The state-backed APC company turned to the Jordanian courts of first instance in an effort to hold ATA liable for damages. Meanwhile, ATA initiated ICSID arbitration, arguing that the actions of Jordan and its courts had breached protections owed under the Turkey-Jordan BIT.

In their May 18, 2010 award, the ICSID panel ruled that the 2001 Jordanian arbitration law – which mandates extinguishment of an arbitration clause in cases where an award is annulled - operated so as to retroactively deprive the investor of its right to commercial arbitration, thus violating the Turkey-Jordan bilateral investment treaty.**

As noted, the tribunal also ordered the termination of the domestic legal proceedings initiated by APC. Indeed, they added that there should be no possibility “to engage further judicial proceedings in Jordan or elsewhere on the substance of the dispute.”

Additionally, the panel ordered that ATA – the Turkish claimant – “is entitled to proceed to arbitration in relation to the Dike No. 19 dispute in accordance with the terms of the Arbitration Agreement set forth in the Contract of 2 May 1998”.

Timing of BIT’s entry into force nixed several other claims

While arbitrators ruled that it was unlawful for Jordan to extinguish the contract’s arbitration clause, they dismissed several other claims advanced by the Turkish investor.
Claims that Jordan had expropriated the arbitral award, and committed a denial of justice, were both rejected as a matter of (temporal) jurisdiction; the latter, was also frowned upon as a viable merits claim.

Of key consequence to several of these claims, the Turkey-Jordan BIT came into force only in January of 2006, yet many of the events which laid the groundwork for the investor’s claims of expropriation and denial of justice had arisen prior to this date.

While the Turkey-Jordan treaty does not expressly rule out the arbitration of “existing” disputes, arbitrators ruled that they could not interpret the treaty retroactively unless expressly bade to do so.

Thus, much hinged on whether the tribunal would view the annulment of the commercial arbitral award as a separate dispute – one which began sometime after the January 2006 operation of the BIT – or whether it was part and parcel with the original dispute which had given rise to commercial arbitration in 2000.

Ultimately, the ICSID tribunal held that the dispute over annulment of the award was “really indistinguishable from the original dispute and, hence, like its progenitor, arose prior to the entry into force of the Turkey-Jordan BIT”.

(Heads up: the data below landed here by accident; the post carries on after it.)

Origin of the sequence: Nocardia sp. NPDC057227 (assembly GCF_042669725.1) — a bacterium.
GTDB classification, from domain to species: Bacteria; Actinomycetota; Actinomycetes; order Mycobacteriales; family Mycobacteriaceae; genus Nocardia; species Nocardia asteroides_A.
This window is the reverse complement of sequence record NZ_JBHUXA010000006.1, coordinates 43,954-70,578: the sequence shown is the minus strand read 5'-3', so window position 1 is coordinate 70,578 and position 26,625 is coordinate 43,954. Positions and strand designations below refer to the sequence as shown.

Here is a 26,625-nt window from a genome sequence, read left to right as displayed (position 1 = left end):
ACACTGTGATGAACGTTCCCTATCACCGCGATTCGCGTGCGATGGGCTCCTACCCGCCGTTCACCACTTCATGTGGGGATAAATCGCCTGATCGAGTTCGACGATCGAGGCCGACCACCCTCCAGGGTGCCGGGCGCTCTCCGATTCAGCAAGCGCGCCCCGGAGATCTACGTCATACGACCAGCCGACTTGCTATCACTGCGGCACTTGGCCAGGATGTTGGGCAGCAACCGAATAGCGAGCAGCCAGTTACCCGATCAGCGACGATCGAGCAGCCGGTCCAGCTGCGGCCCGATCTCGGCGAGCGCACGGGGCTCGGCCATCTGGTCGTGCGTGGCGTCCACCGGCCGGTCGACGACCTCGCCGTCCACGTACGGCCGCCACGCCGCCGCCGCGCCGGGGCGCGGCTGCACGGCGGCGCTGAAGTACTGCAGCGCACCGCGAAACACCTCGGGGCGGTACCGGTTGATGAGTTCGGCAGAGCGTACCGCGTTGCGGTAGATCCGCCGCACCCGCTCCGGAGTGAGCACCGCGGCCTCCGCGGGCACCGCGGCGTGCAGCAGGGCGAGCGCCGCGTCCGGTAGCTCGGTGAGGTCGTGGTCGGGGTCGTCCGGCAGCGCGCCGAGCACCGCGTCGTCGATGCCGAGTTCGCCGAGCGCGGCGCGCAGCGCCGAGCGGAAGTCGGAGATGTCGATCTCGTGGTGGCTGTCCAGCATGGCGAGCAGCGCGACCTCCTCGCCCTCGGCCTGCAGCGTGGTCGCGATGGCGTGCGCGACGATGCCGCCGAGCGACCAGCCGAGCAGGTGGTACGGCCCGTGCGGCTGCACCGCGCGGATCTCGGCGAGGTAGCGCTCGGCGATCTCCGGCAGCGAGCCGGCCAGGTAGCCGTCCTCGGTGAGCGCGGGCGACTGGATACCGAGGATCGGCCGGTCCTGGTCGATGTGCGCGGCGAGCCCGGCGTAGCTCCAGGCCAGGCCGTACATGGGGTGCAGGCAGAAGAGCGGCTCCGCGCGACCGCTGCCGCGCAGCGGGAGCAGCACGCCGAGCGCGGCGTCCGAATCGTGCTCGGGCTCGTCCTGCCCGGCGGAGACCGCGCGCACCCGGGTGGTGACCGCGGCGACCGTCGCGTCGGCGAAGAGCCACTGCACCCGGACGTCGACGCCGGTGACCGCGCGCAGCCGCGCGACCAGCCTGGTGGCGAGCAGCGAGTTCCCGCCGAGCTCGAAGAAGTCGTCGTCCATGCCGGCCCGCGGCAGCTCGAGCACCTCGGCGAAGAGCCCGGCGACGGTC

Similar considerations led to the tribunal declining jurisdiction over the denial of justice claim, observing that certain court rulings in Jordan may have occurred when the BIT was in force, but they were part of a dispute which had originated before the entry into force of the BIT

Award is terse on treaty violation

In their May 18, 2010 award, arbitrators in the ATA v. Jordan case held that the extinguishment of a contractual arbitration clause violated “both the letter and the spirit” of the BIT”.

However, the arbitrators did not discuss in detail which particular provisions were violated.

The closest the tribunal comes to pinning down the treaty breaches seems to come in a single sentence in the award which observes, first, that the treaty’s preamble nods to the importance of fair & equitable treatment in ensuring the  maintenance of a stable framework for investment and maximum effective utilization of economic resources, and, second, that the treaty’s MFN clause permits the importation of an actual fair & equitable treatment clause from the UK-Jordan BIT, as well as the importation of a “treatment no less favourable than that required by international law” clause from the Spain-Jordan BIT.

The tribunal does not parse these clauses further, or discuss previous awards where such provisions (or similar ones) were interpreted.

It is unclear whether the arbitrators saw no need for greater explication, or whether the generality of its holdings was an attempt to side-step disagreements amongst the tribunal on the detailed interpretation and ramifications of particular treaty obligations.

Jordan in breach of its New York Convention obligations?

The award devotes rather more attention to Jordan’s legal obligations under the New York Convention for the Recognition and Enforcement of Foreign Arbitral Awards.